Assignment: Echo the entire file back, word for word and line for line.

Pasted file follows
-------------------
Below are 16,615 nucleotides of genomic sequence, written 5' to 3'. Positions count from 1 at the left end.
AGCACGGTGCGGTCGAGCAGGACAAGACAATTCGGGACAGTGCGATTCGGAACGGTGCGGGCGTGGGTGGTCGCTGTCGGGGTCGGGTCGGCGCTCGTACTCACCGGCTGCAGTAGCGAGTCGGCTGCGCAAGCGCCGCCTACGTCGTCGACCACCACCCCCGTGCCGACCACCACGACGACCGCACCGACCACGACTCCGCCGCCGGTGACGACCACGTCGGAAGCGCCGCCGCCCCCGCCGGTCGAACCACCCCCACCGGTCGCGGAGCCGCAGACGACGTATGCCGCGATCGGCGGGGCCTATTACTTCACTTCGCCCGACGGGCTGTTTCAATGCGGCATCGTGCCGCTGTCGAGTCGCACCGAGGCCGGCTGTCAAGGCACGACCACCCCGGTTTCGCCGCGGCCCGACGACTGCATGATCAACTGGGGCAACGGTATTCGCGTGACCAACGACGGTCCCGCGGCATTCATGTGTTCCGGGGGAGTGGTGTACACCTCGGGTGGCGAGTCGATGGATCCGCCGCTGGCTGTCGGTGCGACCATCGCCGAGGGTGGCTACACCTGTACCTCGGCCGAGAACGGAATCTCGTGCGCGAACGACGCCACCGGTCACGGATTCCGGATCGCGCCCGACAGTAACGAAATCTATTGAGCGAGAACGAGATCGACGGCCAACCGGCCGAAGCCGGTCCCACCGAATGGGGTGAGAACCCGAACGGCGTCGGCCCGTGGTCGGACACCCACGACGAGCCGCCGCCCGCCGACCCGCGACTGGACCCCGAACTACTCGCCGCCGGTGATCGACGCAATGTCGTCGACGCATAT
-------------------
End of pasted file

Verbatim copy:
Below are 16,615 nucleotides of genomic sequence, written 5' to 3'. Positions count from 1 at the left end.
AGCACGGTGCGGTCGAGCAGGACAAGACAATTCGGGACAGTGCGATTCGGAACGGTGCGGGCGTGGGTGGTCGCTGTCGGGGTCGGGTCGGCGCTCGTACTCACCGGCTGCAGTAGCGAGTCGGCTGCGCAAGCGCCGCCTACGTCGTCGACCACCACCCCCGTGCCGACCACCACGACGACCGCACCGACCACGACTCCGCCGCCGGTGACGACCACGTCGGAAGCGCCGCCGCCCCCGCCGGTCGAACCACCCCCACCGGTCGCGGAGCCGCAGACGACGTATGCCGCGATCGGCGGGGCCTATTACTTCACTTCGCCCGACGGGCTGTTTCAATGCGGCATCGTGCCGCTGTCGAGTCGCACCGAGGCCGGCTGTCAAGGCACGACCACCCCGGTTTCGCCGCGGCCCGACGACTGCATGATCAACTGGGGCAACGGTATTCGCGTGACCAACGACGGTCCCGCGGCATTCATGTGTTCCGGGGGAGTGGTGTACACCTCGGGTGGCGAGTCGATGGATCCGCCGCTGGCTGTCGGTGCGACCATCGCCGAGGGTGGCTACACCTGTACCTCGGCCGAGAACGGAATCTCGTGCGCGAACGACGCCACCGGTCACGGATTCCGGATCGCGCCCGACAGTAACGAAATCTATTGAGCGAGAACGAGATCGACGGCCAACCGGCCGAAGCCGGTCCCACCGAATGGGGTGAGAACCCGAACGGCGTCGGCCCGTGGTCGGACACCCACGACGAGCCGCCGCCCGCCGACCCGCGACTGGACCCCGAACTACTCGCCGCCGGTGATCGACGCAATGTCGTCGACGCATAT